A Scoped dependency is similar to a Singleton dependency in so far as Blazor will inject the same instance into every object that depends upon it, however, the difference is that a Scoped instance is not shared by all users.
In a classic ASP.NET MVC application a new dependency injection container is created per request. The first object that depends on a Scope registered dependency wil receive a new instance of that dependency, and that new instance will be cached away in the injection container.
From there on, any object requesting the same dependency type (such as ILogger in the preceding example) will receive the same cached instance. Then, at the end of the request, the container is no longer needed and may be garbage collected along with all Scoped and Transient registered instances it created.
Scoped instances enable us to register dependencies as single-instance-per-user rather than single-instance-per-application.
Blazor server-side Scoped dependencies
Unlike ASP.NET MVC applications, there is no per-request scope in Blazor. Being a single-page application (SPA), a Blazor application is created only once and then remains on the user’s screen for their whole session.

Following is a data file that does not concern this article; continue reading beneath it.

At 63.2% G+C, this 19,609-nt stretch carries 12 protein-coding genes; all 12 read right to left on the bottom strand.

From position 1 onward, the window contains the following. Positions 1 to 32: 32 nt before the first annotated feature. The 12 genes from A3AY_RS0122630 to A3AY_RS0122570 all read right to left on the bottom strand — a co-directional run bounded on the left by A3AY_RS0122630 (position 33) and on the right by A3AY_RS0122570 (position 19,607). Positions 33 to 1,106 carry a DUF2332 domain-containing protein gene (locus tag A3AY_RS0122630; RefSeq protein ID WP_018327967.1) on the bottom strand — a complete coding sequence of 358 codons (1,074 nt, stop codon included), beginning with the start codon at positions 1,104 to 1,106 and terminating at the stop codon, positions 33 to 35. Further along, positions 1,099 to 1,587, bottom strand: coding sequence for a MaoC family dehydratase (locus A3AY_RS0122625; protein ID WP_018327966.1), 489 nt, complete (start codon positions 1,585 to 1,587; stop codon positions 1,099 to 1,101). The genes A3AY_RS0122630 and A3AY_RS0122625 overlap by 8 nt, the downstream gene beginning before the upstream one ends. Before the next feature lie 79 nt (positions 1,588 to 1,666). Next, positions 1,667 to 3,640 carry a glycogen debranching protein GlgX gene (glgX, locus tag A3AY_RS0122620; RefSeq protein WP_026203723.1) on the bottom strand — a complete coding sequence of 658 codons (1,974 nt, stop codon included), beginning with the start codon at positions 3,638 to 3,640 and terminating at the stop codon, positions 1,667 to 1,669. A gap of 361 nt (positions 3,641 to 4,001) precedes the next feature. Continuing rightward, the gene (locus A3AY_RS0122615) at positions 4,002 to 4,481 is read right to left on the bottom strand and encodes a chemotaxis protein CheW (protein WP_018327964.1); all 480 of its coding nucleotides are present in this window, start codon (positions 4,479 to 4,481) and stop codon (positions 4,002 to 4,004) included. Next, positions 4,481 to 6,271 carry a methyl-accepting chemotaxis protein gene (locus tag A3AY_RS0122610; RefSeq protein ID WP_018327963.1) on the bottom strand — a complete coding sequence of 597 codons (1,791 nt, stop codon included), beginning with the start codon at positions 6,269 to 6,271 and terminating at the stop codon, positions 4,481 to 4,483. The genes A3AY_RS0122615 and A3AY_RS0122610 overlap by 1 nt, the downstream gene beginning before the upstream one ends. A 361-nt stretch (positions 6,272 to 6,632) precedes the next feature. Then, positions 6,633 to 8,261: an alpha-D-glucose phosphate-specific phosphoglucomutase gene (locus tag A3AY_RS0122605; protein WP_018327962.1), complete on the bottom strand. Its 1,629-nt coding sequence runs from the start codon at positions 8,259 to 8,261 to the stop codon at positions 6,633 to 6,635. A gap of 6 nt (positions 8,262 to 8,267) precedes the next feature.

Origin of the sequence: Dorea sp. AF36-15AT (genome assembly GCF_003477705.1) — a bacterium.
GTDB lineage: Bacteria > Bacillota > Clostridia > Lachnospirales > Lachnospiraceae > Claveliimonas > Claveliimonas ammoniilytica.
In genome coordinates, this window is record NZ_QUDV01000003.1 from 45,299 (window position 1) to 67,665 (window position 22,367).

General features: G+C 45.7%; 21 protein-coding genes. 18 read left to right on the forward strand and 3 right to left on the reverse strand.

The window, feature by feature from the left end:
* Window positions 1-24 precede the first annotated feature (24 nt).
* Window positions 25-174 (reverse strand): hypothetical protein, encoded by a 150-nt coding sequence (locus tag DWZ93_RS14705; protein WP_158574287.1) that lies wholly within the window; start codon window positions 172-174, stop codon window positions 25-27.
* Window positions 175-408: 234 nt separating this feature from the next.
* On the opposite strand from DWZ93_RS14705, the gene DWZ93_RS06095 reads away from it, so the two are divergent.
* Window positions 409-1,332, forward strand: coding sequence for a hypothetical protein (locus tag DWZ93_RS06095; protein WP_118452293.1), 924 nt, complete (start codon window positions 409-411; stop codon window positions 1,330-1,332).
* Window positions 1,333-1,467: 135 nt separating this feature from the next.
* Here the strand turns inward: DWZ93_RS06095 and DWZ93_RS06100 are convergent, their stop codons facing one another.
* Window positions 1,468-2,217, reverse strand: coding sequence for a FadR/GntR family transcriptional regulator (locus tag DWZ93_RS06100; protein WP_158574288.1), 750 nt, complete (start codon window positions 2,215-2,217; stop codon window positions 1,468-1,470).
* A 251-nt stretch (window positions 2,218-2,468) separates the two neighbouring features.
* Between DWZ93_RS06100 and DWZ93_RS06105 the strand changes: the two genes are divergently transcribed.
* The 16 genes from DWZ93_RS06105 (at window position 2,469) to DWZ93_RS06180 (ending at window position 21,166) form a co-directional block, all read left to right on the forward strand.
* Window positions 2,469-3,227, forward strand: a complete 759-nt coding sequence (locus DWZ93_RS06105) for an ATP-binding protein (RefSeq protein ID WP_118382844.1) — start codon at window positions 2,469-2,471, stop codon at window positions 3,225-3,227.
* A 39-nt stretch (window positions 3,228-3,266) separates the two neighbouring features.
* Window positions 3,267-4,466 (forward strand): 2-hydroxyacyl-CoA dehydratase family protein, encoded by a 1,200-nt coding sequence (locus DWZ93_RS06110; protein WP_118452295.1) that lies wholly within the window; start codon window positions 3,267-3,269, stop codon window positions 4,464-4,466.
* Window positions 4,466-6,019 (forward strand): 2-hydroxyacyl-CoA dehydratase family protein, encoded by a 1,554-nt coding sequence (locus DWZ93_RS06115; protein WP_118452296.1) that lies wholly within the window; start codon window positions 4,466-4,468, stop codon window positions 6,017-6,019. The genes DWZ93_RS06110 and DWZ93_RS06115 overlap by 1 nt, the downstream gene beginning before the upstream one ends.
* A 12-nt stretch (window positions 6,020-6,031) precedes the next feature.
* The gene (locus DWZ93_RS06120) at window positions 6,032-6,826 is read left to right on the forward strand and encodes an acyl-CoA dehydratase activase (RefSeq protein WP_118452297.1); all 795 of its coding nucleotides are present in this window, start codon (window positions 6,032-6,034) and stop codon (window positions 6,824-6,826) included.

Note: Unlike an ASP.NET site, Blazor server-side apps are not persisted across page refreshes. The Scope of a Blazor server-side app is the SignalR connection between client and server.
During the user’s session the URL might change, but the browser doesn’t actually navigate anywhere. Instead it simply rebuilds the display based on the current URL. Read the section on Routing if you need to familiarise yourself with how this is done.
In Blazor there is no concept of a “per page” scope, registering a dependency as Scoped in Blazor will result in dependencies that live for the duration of the user’s session. Instances of Scoped dependencies will be shared across pages and components for a single user, but not between different users and not across different tabs in the same browser.
WebAssembly Scoped services
Scopes in WebAssembly applications are slightly different. In a server-side application there is a single process that enables us to share Singleton scoped dependencies across all users of the same server. In WebAssembly, each tab is a unique process. This means that Singleton dependencies are not shared across tabs, even in the same browser, let alone across computers.